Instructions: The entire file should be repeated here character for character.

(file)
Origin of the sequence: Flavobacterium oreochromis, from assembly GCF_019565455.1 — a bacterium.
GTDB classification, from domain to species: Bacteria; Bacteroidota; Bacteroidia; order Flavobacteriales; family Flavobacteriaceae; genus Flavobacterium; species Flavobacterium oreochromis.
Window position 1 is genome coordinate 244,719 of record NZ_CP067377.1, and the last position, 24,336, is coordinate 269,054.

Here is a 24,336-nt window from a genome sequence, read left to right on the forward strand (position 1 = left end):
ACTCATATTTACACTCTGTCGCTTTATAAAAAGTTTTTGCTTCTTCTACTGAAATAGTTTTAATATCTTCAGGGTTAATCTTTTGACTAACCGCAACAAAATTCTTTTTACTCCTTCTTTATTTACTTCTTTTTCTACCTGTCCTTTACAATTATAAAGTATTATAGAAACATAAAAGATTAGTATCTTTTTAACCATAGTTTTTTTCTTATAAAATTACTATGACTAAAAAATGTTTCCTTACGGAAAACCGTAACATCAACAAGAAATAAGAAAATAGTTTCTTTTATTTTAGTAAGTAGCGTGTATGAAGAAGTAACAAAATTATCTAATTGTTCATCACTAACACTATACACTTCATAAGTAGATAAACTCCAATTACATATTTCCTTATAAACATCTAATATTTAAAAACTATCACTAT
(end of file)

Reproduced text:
Origin of the sequence: Flavobacterium oreochromis, from assembly GCF_019565455.1 — a bacterium.
GTDB classification, from domain to species: Bacteria; Bacteroidota; Bacteroidia; order Flavobacteriales; family Flavobacteriaceae; genus Flavobacterium; species Flavobacterium oreochromis.
Window position 1 is genome coordinate 244,719 of record NZ_CP067377.1, and the last position, 24,336, is coordinate 269,054.

Here is a 24,336-nt window from a genome sequence, read left to right on the forward strand (position 1 = left end):
ACTCATATTTACACTCTGTCGCTTTATAAAAAGTTTTTGCTTCTTCTACTGAAATAGTTTTAATATCTTCAGGGTTAATCTTTTGACTAACCGCAACAAAATTCTTTTTACTCCTTCTTTATTTACTTCTTTTTCTACCTGTCCTTTACAATTATAAAGTATTATAGAAACATAAAAGATTAGTATCTTTTTAACCATAGTTTTTTTCTTATAAAATTACTATGACTAAAAAATGTTTCCTTACGGAAAACCGTAACATCAACAAGAAATAAGAAAATAGTTTCTTTTATTTTAGTAAGTAGCGTGTATGAAGAAGTAACAAAATTATCTAATTGTTCATCACTAACACTATACACTTCATAAGTAGATAAACTCCAATTACATATTTCCTTATAAACATCTAATATTTAAAAACTATCACTAT